A four-year guerrilla conflict began, with the Mau Mau militants fleeing into the forests around Mount Kenya and the Aberdare mountains, fighting mostly with homemade weapons and machetes. British counterinsurgency tactics escalated in violence as the extent of the rebellion became apparent. Over 1,000 Mau Mau fighters were publicly hanged.
Overwhelming force was used against the KLFA as African soldiers from other parts of the empire, military police, often with settlers in their ranks, and British soldiers were brought in. Peasants were thrown off their land and burned out of their huts in the area around Mount Kenya, which was designated a “free fire zone” and heavily bombed by the RAF.
Collective punishments such as large-scale confiscation of livestock, fines and forced labour were ordered by local colonial officers to crush peasant resistance and break the ties between the KLFA and the masses. Entire villages were burned down and their civilian inhabitants massacred. Loyalists seized property at will with the backing of the colonial regime.
In 1954 a mass detention program began named Operation Anvil, aiming to uproot Mau Mau from the Kenyan capital Nairobi, believed to be its nerve centre. General Sir George Erskine commanded 25,000 troops to purge the city, sector by sector, of all members of the Kikuyu, Embu and Meru tribal groups who were placed in barbed-wire enclosures. In a two-week period 20,000 male detainees were sent to be interrogated while 30,000 women and children were placed in the reserves, ultimately to be moved to militarized “protected villages” with 23-hour curfews.
The rapid pace of post-war capitalist development produced a boom in the population of Kenyan metropolises and general strikes shook Mombasa and Nairobi in 1947 and 1950. An overtly political general workers’ union was established. The KLFA forged links with this militant working class, which drew its numbers from the masses of poor farmers.
The rural Kikuyu population was forcibly resettled into these regulated villages in a process called “villagisation”. According to Professor Anderson, these villages were “little more than concentration camps to punish Mau Mau sympathizers”. In little over a year “1,077,500 Kikuyu were resettled in 854 villages”. The entire population was to be “screened” by violent interrogation to force confessions of oath-taking.
Baring and Erskine established dozens of compounds run by specially appointed settlers to screen the population, known as the Pipeline. Each detainee was classified as “white” if they collaborated, “grey” if they “confessed” to taking the Mau Mau oath and cooperated and “black” if they showed intransigence.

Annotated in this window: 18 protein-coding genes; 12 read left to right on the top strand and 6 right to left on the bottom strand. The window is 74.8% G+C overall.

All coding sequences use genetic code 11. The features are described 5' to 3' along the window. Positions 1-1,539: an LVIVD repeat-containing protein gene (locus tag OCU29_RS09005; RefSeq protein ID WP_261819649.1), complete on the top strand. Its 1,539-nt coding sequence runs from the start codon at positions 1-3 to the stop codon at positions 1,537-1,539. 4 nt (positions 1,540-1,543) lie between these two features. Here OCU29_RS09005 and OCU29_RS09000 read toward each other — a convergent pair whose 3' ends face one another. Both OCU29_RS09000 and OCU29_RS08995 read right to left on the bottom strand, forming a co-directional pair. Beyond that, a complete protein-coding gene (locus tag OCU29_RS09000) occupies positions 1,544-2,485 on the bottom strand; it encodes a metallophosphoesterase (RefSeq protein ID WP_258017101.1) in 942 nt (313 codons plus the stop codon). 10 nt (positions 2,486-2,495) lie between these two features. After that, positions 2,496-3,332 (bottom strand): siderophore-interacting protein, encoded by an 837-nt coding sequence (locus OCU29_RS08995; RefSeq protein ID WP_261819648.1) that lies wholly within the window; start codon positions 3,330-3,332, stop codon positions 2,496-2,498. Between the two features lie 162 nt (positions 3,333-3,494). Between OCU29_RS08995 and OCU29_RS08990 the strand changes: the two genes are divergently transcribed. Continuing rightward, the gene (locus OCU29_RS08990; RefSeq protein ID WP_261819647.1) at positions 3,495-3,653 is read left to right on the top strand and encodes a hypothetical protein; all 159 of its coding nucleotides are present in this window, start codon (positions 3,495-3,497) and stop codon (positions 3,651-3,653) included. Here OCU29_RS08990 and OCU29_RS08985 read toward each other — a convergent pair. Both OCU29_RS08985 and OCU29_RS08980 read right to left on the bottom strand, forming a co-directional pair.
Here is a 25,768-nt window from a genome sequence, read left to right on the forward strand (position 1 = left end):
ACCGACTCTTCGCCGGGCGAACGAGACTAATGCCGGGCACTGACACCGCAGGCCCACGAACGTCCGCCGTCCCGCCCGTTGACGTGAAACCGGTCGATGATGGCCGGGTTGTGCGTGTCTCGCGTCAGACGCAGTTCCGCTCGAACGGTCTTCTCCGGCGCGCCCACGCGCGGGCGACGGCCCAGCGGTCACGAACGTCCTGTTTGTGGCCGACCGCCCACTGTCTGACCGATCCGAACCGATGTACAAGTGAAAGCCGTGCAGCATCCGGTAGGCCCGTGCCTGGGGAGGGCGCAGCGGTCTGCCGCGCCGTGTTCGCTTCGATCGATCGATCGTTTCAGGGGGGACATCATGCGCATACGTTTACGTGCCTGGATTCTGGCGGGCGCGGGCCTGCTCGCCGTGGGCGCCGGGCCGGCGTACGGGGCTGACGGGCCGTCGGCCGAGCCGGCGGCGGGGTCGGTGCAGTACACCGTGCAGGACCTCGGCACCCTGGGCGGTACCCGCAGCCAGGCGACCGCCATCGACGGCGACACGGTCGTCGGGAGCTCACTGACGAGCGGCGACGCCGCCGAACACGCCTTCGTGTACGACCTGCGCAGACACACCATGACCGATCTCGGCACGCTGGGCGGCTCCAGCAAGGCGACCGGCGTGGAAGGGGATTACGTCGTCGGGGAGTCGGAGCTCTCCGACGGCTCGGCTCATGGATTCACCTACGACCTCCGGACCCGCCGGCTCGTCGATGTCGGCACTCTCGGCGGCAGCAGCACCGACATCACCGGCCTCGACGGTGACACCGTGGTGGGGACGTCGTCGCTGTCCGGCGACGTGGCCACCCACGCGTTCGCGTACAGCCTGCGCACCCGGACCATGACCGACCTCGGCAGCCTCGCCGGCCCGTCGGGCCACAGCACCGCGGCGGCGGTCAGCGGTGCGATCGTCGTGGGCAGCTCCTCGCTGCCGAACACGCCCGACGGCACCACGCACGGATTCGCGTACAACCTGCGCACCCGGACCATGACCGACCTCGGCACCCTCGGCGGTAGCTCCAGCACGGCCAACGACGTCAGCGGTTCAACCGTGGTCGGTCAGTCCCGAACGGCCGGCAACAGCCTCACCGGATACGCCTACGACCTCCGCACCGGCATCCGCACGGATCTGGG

Wholesale atrocities were committed at prisons and forced-labour camps in the Pipeline. Suspected rebels were transported with scant food and water and no sanitation. Malnutrition and disease were rife. A brutal systematic regime of interrogation developed, including beatings, starvation, sexual abuse and forced labour.
Work camps were established as described by a colonial officer: “short rations, overwork, brutality, humiliating and disgusting treatment and flogging—all in violation of the United Nations Universal Declaration of Human Rights”.
The rebellion itself was defeated by 1956. According to official British figures, around 11,000 KLFA fighters were killed, while British losses were fewer than 200. There were 1,819 African civilian deaths on each side and 32 white civilian deaths. Emergency rule, which provided legal protection for perpetrators of repression, only ended in 1959. Historians estimate that between 100,000 and 300,000 Kenyans were killed.
Kenya became independent in 1963 with Jomo Kenyatta as its first prime minister and later president. He had been imprisoned by the British for his supposed connection to the Mau Mau uprising. But he was to prove useful to them in establishing a semi-colonial regime that maintained close ties with the West during the Cold War.
Kenyatta’s regime represented the interest of an expanding elite layer of professional Africans, landowners and native businessmen who had profited from their ties with British imperialism and maintained those links after independence. The history of the Mau Mau was suppressed. Kenyatta stated in 1963 “we are determined to have independence in peace, and we shall not allow hooligans to rule Kenya. We must have no hatred towards one another. Mau Mau was a disease which had been eradicated, and must never be remembered again”.
The crimes carried out during the suppression of anti-colonial struggles in Africa are examples of the ferocious violence that the British ruling elite is prepared to employ in defence of its imperial possessions and profits. Atrocities carried out in other British colonies, such as Malaya and Cyprus, will increasingly be brought into the light, forcing a reckoning with the crimes of imperialism. This takes on greater significance given Britain’s current turn towards neo-colonial policy in Afghanistan, Iraq and now Libya, all of which are scenes of appalling violence against the civilian population that is the logical conclusion of the imperial nature of these wars.
The author also recommends: